Chemical kinetics is the study of rates of chemical processes and includes investigations of how different experimental conditions can influence the speed of a chemical reaction and yield information about the reaction's mechanism and transition states, as well as the construction of mathematical models that can describe the characteristics of a chemical reaction.
- 1.1: Prelude to Kinetics
- The study of chemical kinetics concerns the rate at which a reaction yields products and the molecular-scale means by which a reaction occurs. In this chapter, we will examine the factors that influence the rates of chemical reactions, the mechanisms by which reactions proceed, and the quantitative techniques used to determine and describe the rate at which reactions occur.
- 1.2: Chemical Reaction Rates
- The rate of a reaction can be expressed either in terms of the decrease in the amount of a reactant or the increase in the amount of a product per unit time. Relations between different rate expressions for a given reaction are derived directly from the stoichiometric coefficients of the equation representing the reaction.
- 1.3: Factors Affecting Reaction Rates
- The rate of a chemical reaction is affected by several parameters. Reactions involving two phases proceed more rapidly when there is greater surface area contact. If temperature or reactant concentration is increased, the rate of a given reaction generally increases as well. A catalyst can increase the rate of a reaction by providing an alternative pathway that causes the activation energy of the reaction to decrease.
- 1.4: Rate Laws
- Rate laws provide a mathematical description of how changes in the amount of a substance affect the rate of a chemical reaction. Rate laws are determined experimentally and cannot be predicted by reaction stoichiometry. The order of reaction describes how much a change in the amount of each substance affects the overall rate, and the overall order of a reaction is the sum of the orders for each substance present in the reaction.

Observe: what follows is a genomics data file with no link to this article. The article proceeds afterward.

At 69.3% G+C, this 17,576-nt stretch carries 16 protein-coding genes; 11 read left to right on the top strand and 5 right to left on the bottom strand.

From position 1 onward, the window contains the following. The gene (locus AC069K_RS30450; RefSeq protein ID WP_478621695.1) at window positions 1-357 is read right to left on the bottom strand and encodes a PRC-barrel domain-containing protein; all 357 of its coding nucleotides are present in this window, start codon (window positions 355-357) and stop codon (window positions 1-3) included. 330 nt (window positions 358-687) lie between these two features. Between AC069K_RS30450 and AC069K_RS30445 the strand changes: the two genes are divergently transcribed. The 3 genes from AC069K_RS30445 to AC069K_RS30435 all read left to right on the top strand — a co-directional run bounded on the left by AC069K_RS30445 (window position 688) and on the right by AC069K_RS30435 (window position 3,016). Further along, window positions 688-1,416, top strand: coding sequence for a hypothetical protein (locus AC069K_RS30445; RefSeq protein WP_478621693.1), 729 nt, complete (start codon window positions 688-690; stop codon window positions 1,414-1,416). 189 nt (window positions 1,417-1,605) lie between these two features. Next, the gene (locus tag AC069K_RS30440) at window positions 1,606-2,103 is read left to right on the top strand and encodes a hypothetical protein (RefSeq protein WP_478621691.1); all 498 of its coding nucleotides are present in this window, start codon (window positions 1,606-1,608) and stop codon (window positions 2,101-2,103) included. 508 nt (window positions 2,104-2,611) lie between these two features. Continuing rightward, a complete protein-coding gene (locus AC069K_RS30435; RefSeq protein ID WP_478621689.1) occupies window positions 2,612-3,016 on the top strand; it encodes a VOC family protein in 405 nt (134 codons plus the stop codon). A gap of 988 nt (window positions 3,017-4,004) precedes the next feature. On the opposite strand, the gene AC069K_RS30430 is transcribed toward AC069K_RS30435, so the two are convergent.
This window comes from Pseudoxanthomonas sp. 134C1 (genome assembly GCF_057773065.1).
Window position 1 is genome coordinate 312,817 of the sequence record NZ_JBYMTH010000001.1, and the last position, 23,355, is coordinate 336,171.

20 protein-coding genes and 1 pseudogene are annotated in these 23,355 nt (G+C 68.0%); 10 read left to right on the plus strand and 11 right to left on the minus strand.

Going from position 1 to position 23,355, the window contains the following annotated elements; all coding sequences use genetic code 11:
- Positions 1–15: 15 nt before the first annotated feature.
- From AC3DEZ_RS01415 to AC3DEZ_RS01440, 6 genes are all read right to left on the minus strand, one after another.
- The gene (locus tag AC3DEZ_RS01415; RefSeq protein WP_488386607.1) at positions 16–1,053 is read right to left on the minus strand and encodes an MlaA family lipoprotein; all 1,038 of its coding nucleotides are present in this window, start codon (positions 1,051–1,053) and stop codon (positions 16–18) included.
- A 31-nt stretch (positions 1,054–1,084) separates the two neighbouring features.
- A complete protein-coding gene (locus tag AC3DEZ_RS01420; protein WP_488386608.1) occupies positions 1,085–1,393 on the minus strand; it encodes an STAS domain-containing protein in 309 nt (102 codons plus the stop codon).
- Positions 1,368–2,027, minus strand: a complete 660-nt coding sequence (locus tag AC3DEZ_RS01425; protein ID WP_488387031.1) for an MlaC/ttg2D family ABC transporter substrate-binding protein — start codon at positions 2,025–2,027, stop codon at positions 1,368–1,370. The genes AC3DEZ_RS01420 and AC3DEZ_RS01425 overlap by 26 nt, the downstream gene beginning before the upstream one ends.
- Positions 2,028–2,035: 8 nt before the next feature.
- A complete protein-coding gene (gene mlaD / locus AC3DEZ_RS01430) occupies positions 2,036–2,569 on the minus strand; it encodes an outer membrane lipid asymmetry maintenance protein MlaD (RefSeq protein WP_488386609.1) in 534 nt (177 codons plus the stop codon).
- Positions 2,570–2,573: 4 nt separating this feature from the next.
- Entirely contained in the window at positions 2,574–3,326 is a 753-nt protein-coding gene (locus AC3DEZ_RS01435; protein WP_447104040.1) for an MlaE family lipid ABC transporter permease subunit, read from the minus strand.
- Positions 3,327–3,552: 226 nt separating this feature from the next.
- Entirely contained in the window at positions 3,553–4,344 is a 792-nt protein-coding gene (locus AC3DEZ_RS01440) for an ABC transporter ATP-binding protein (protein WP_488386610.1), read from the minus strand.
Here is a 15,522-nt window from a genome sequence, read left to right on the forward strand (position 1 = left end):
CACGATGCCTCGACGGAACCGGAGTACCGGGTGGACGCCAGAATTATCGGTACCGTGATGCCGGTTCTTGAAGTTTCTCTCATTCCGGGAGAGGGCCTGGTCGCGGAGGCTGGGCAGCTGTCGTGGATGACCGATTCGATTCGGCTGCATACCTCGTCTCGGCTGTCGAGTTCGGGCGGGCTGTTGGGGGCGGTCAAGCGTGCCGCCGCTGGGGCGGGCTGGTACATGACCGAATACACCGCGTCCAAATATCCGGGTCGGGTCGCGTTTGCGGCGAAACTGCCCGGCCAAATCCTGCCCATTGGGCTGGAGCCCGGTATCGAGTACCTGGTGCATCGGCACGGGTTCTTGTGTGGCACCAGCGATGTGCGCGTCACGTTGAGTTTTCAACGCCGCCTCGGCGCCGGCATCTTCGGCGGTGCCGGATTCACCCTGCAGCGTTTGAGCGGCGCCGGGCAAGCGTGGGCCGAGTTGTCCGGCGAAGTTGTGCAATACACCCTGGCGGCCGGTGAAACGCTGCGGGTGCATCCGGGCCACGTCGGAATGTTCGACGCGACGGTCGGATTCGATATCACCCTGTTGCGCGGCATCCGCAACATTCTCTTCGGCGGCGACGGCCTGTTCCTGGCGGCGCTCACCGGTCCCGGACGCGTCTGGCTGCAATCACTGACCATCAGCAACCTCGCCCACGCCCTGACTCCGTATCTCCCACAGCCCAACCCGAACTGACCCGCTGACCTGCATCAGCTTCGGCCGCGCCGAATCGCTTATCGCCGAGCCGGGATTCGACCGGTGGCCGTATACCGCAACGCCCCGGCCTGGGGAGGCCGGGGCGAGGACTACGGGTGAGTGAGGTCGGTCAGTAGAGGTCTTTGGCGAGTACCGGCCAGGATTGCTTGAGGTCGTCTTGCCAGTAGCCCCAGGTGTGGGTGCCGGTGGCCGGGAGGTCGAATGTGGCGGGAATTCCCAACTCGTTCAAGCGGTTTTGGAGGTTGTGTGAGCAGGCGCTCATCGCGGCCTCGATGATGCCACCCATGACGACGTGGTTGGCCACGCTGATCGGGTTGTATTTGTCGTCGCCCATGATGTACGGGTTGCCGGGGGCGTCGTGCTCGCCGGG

- 1.5: Integrated Rate Laws
- Differential rate laws can be determined by the method of initial rates or other methods. We measure values for the initial rates of a reaction at different concentrations of the reactants. From these measurements, we determine the order of the reaction in each reactant. Integrated rate laws are determined by integration of the corresponding differential rate laws. Rate constants for those rate laws are determined from measurements of concentration at various times during a reaction.
- 1.6: Collision Theory
- Chemical reactions require collisions between reactant species. These reactant collisions must be of proper orientation and sufficient energy in order to result in product formation. Collision theory provides a simple but effective explanation for the effect of many experimental parameters on reaction rates. The Arrhenius equation describes the relation between a reaction’s rate constant and its activation energy, temperature, and dependence on collision orientation.
- 1.7: Reaction Mechanisms
- The sequence of individual steps, or elementary reactions, by which reactants are converted into products during the course of a reaction is called the reaction mechanism. The overall rate of a reaction is determined by the rate of the slowest step, called the rate-determining step. Unimolecular elementary reactions have first-order rate laws, while bimolecular elementary reactions have second-order rate laws.
- 1.8: Catalysis
- Catalysts affect the rate of a chemical reaction by altering its mechanism to provide a lower activation energy. Catalysts can be homogenous (in the same phase as the reactants) or heterogeneous (a different phase than the reactants).
- 1.E: Kinetics (Exercises)
- These are homework exercises to accompany the Textmap created for "Chemistry" by OpenStax. Complementary General Chemistry question banks can be found for other Textmaps and can be accessed here. In addition to these publicly available questions, access to private problems bank for use in exams and homework is available to faculty only on an individual basis; please contact Delmar Larsen for an account with access permission.
Paul Flowers (University of North Carolina - Pembroke), Klaus Theopold (University of Delaware) and Richard Langley (Stephen F. Austin State University) with contributing authors. Textbook content produced by OpenStax College is licensed under a Creative Commons Attribution License 4.0 license. Download for free at http://cnx.org/contents/85abf193-2bd...email@example.com).